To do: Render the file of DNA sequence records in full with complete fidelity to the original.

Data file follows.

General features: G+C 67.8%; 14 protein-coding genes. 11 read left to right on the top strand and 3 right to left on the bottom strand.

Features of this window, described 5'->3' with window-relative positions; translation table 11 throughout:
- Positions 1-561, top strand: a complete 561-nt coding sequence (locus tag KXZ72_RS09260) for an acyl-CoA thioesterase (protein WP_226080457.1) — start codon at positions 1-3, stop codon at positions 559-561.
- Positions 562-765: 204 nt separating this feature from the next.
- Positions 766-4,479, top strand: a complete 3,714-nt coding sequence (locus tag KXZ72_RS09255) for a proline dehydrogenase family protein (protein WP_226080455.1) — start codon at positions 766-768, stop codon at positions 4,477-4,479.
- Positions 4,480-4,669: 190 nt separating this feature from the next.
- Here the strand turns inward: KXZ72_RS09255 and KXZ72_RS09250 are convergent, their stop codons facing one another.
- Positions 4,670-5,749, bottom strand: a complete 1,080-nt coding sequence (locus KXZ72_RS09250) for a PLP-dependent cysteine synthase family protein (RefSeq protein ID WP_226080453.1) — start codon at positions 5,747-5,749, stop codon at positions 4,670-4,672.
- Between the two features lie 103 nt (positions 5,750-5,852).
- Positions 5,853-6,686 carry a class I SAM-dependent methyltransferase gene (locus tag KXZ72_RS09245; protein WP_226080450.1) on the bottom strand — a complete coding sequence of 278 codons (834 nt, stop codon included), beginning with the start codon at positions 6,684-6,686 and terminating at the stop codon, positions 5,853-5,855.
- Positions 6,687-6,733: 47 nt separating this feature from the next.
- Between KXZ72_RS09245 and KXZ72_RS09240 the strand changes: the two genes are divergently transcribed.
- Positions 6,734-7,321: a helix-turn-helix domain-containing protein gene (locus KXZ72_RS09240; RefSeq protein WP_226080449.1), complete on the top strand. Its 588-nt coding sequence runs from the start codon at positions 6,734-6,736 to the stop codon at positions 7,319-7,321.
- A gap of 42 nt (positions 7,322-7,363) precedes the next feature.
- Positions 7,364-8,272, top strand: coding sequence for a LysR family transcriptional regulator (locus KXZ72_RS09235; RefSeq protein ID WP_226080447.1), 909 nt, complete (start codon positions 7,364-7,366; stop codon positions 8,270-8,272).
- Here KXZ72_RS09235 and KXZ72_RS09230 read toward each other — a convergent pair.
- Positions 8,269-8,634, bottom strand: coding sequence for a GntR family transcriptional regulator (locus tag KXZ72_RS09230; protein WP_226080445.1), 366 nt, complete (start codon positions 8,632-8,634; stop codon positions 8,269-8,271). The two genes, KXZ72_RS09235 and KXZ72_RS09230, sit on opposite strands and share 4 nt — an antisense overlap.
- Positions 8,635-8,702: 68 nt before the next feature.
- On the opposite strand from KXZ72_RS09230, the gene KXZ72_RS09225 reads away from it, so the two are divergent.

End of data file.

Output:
General features: G+C 67.8%; 14 protein-coding genes. 11 read left to right on the top strand and 3 right to left on the bottom strand.

Features of this window, described 5'->3' with window-relative positions; translation table 11 throughout:
- Positions 1-561, top strand: a complete 561-nt coding sequence (locus tag KXZ72_RS09260) for an acyl-CoA thioesterase (protein WP_226080457.1) — start codon at positions 1-3, stop codon at positions 559-561.
- Positions 562-765: 204 nt separating this feature from the next.
- Positions 766-4,479, top strand: a complete 3,714-nt coding sequence (locus tag KXZ72_RS09255) for a proline dehydrogenase family protein (protein WP_226080455.1) — start codon at positions 766-768, stop codon at positions 4,477-4,479.
- Positions 4,480-4,669: 190 nt separating this feature from the next.
- Here the strand turns inward: KXZ72_RS09255 and KXZ72_RS09250 are convergent, their stop codons facing one another.
- Positions 4,670-5,749, bottom strand: a complete 1,080-nt coding sequence (locus KXZ72_RS09250) for a PLP-dependent cysteine synthase family protein (RefSeq protein ID WP_226080453.1) — start codon at positions 5,747-5,749, stop codon at positions 4,670-4,672.
- Between the two features lie 103 nt (positions 5,750-5,852).
- Positions 5,853-6,686 carry a class I SAM-dependent methyltransferase gene (locus tag KXZ72_RS09245; protein WP_226080450.1) on the bottom strand — a complete coding sequence of 278 codons (834 nt, stop codon included), beginning with the start codon at positions 6,684-6,686 and terminating at the stop codon, positions 5,853-5,855.
- Positions 6,687-6,733: 47 nt separating this feature from the next.
- Between KXZ72_RS09245 and KXZ72_RS09240 the strand changes: the two genes are divergently transcribed.
- Positions 6,734-7,321: a helix-turn-helix domain-containing protein gene (locus KXZ72_RS09240; RefSeq protein WP_226080449.1), complete on the top strand. Its 588-nt coding sequence runs from the start codon at positions 6,734-6,736 to the stop codon at positions 7,319-7,321.
- A gap of 42 nt (positions 7,322-7,363) precedes the next feature.
- Positions 7,364-8,272, top strand: coding sequence for a LysR family transcriptional regulator (locus KXZ72_RS09235; RefSeq protein ID WP_226080447.1), 909 nt, complete (start codon positions 7,364-7,366; stop codon positions 8,270-8,272).
- Here KXZ72_RS09235 and KXZ72_RS09230 read toward each other — a convergent pair.
- Positions 8,269-8,634, bottom strand: coding sequence for a GntR family transcriptional regulator (locus tag KXZ72_RS09230; protein WP_226080445.1), 366 nt, complete (start codon positions 8,632-8,634; stop codon positions 8,269-8,271). The two genes, KXZ72_RS09235 and KXZ72_RS09230, sit on opposite strands and share 4 nt — an antisense overlap.
- Positions 8,635-8,702: 68 nt before the next feature.
- On the opposite strand from KXZ72_RS09230, the gene KXZ72_RS09225 reads away from it, so the two are divergent.